Next Monday night, the two highest-rated quarterbacks in the AFC will square off when the Bills play the Patriots at Gillette Stadium. Tom Brady is first in the NFL. Tyrod Taylor is second in the conference and third in the league behind Brady and Arizona’s Carson Palmer.
But you won’t hear anyone billing this game as an epic showdown of elite QBs, a shootout at the Kraft corral. This isn’t Brady vs. one of the Mannings. Taylor is a first-time starter, an unproven quarterback still finding his way. Brady is, to my mind, the best ever to play.
Maybe I’m too tough on Taylor, who has done an admirable, and at times spectacular, job. He has completed 70.5 percent of his throws. He has a rating of 106.2. He won a game with his legs in Tennessee. He’s evolving as a player and a team leader.
Still, I remain unconvinced about Taylor as the Bills’ franchise quarterback. He has some gaudy statistics, and a 5-2 record as a starter. But there’s the numbers test and the eyeball test, and he’s failed the eyeball test too often to be the surefire answer at QB.
I’ll admit the standard is high. That’s how it goes with NFL quarterbacks. Heck, they’re questioning Andy Dalton again after the Bengals lost for the first time Monday.
We’ve been fooled too many times since Jim Kelly retired to leap to judgment. I did my share of gushing about J.P. Losman, Trent Edwards and Ryan Fitzpatrick – even EJ Manuel on occasion – only to lose hope in the face of incriminating evidence to the contrary.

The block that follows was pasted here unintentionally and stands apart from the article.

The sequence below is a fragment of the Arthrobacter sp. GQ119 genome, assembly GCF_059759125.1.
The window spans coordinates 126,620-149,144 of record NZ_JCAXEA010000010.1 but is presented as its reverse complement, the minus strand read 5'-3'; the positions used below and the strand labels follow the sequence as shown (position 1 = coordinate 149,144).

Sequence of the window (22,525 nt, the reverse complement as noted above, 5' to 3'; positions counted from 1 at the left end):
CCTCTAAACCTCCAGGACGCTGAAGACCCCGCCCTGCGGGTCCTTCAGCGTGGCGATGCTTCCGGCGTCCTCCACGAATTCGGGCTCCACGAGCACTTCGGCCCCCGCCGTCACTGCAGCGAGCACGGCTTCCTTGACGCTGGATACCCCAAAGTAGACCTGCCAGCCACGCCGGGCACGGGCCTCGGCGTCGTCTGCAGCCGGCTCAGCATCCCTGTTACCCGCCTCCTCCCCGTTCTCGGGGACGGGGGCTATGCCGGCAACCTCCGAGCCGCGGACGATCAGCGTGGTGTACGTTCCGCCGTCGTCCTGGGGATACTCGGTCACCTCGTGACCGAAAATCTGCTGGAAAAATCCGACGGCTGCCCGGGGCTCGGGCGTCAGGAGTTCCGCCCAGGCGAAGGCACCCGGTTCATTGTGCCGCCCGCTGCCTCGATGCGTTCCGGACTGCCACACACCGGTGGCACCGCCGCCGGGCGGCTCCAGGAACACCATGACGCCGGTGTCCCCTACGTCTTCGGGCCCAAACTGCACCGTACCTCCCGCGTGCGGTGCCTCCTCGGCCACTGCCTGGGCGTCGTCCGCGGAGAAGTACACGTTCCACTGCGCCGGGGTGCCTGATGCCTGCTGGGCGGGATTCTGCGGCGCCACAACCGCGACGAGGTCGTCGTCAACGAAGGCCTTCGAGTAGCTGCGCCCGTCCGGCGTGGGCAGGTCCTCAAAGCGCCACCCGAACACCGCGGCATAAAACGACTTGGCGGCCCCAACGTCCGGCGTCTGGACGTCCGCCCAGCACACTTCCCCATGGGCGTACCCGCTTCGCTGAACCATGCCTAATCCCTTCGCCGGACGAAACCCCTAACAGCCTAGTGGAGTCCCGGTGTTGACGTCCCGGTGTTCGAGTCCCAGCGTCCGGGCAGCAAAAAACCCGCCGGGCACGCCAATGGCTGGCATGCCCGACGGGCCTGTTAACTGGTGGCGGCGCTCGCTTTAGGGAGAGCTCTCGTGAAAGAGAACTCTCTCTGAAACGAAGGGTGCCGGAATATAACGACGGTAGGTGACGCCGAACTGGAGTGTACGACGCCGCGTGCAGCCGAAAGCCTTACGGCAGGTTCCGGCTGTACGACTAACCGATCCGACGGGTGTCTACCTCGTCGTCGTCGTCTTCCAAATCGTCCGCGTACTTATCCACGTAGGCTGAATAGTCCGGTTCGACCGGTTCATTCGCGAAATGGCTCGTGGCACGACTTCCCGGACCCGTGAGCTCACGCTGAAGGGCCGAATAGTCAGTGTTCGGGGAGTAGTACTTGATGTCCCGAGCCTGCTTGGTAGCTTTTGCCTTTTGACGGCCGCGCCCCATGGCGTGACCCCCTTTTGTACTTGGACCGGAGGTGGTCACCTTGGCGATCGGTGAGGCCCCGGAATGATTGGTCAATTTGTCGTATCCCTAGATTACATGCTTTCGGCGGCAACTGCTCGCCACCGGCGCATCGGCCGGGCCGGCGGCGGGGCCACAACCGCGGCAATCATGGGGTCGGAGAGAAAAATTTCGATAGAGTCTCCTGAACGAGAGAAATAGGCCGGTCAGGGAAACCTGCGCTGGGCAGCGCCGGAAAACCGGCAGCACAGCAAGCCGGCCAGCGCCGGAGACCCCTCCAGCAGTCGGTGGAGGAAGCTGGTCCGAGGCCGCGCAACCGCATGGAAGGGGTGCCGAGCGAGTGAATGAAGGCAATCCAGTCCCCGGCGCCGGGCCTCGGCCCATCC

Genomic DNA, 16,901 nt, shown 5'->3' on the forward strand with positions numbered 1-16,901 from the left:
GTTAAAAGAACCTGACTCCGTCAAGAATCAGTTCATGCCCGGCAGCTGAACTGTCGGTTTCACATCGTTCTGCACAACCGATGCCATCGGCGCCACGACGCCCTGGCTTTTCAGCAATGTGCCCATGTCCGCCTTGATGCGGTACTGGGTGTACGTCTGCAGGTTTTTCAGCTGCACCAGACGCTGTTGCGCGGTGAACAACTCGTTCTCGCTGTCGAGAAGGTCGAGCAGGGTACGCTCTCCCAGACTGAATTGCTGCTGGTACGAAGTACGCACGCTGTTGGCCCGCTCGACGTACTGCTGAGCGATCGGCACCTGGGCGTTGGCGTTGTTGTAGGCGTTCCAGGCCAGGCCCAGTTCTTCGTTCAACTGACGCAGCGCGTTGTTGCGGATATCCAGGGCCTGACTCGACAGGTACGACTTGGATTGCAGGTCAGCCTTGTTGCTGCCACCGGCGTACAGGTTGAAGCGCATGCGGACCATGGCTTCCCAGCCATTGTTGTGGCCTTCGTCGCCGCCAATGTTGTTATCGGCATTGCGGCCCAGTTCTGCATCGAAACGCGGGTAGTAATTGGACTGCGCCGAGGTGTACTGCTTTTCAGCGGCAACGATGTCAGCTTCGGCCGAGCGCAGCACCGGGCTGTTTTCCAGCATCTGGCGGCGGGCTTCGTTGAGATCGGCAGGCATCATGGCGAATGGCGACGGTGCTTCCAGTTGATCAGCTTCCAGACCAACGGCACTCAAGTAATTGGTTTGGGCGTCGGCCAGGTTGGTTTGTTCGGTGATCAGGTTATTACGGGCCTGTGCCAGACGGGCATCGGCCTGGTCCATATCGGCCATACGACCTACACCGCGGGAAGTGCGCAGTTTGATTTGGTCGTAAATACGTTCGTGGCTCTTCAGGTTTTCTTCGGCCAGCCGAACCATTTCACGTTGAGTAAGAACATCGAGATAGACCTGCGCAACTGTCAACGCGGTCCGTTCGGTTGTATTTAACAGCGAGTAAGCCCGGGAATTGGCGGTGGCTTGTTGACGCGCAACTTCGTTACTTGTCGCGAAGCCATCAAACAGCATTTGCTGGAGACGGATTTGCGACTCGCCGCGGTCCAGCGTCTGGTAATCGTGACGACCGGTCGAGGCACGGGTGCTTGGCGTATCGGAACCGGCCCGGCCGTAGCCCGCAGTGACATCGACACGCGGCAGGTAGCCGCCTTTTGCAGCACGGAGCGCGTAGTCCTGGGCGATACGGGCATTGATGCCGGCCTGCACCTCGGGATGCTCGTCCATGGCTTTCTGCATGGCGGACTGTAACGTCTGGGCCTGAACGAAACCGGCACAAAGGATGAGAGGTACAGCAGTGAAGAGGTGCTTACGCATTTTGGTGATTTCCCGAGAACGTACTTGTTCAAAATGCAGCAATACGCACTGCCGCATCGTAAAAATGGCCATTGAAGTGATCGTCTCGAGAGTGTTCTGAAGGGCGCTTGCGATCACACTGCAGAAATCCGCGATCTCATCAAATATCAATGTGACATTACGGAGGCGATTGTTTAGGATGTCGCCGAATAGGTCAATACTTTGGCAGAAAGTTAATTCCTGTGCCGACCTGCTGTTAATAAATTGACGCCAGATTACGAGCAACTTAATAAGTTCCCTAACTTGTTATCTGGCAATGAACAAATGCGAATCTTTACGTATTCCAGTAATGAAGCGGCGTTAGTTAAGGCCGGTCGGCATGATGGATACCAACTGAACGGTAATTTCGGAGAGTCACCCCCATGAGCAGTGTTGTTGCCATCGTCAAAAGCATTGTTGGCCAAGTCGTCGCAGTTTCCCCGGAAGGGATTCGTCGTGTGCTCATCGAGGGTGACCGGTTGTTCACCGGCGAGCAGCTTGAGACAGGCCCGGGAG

Very few passers win a shootout with Brady. You’d like to think Taylor could light up a shaky Pats secondary. But it’s not likely to happen. The buzz phrase on Media Day was “complementary football,” which means running the ball and limiting the number of times Taylor has to throw the ball.
“You know what?” Rex Ryan said. “I’m confident in the way we throw the ball. We better protect the passer better than we did in Week Two. We got sacked eight times.”
Taylor didn’t have great protection in the first Pats game. He also was skittish in the pocket and held the ball too long. He was 23 of 30 for 242 yards, with three TDs and three interceptions. But most of his numbers came in garbage time.
He has gotten better, though missing two games with a knee injury set him back. Taylor has thrown just one interception since the Pats game and hasn’t been picked off in his last 92 passes dating back to the Giants loss here on Oct. 4.
“I think I’ve improved each and every week,” Taylor said. “Decision-making, taking care of the football, proving I can throw from the pocket, orchestrating our offense and just being a leader. I think I’ve taken steps in the right direction. I’ve just got to continue improving my game.”
There’s certainly room for improvement. Taylor has suffered through some rough patches, especially early in games. He threw for 36 yards in the first half against the Giants and Titans. In four of his seven starts, he hasn’t completed a pass over 15 yards in the first half.
The Bills have not done a consistent job of putting drives together. They’re third in the NFL in percentage of three-and-out drives (Green Bay is first). You can’t blame it on Manuel, either. The three-and-out percentage is higher with Taylor.